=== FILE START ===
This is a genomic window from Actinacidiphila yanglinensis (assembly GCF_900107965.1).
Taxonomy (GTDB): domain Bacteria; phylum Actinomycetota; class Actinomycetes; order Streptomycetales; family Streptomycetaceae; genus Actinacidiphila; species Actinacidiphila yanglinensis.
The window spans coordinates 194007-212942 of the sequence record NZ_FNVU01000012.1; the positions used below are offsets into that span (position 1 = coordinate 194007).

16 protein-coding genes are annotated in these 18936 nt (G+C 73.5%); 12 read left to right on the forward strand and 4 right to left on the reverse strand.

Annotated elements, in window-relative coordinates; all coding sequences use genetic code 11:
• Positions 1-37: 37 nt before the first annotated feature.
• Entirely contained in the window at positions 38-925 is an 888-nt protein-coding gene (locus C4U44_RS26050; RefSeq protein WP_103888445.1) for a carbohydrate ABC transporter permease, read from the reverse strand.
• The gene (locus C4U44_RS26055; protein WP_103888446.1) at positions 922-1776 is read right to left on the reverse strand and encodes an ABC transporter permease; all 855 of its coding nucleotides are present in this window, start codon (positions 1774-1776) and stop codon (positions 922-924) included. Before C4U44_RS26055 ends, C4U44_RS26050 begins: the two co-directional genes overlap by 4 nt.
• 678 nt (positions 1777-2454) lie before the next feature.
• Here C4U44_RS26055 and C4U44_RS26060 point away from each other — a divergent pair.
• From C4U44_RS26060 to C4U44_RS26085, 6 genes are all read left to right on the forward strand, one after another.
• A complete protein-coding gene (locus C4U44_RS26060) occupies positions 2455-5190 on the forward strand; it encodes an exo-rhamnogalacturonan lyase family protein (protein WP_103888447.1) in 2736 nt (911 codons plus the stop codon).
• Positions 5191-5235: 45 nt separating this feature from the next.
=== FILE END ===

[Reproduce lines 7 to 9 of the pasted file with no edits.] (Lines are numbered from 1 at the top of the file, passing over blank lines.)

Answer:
• Entirely contained in the window at positions 38-925 is an 888-nt protein-coding gene (locus C4U44_RS26050; RefSeq protein WP_103888445.1) for a carbohydrate ABC transporter permease, read from the reverse strand.
• The gene (locus C4U44_RS26055; protein WP_103888446.1) at positions 922-1776 is read right to left on the reverse strand and encodes an ABC transporter permease; all 855 of its coding nucleotides are present in this window, start codon (positions 1774-1776) and stop codon (positions 922-924) included. Before C4U44_RS26055 ends, C4U44_RS26050 begins: the two co-directional genes overlap by 4 nt.
• 678 nt (positions 1777-2454) lie before the next feature.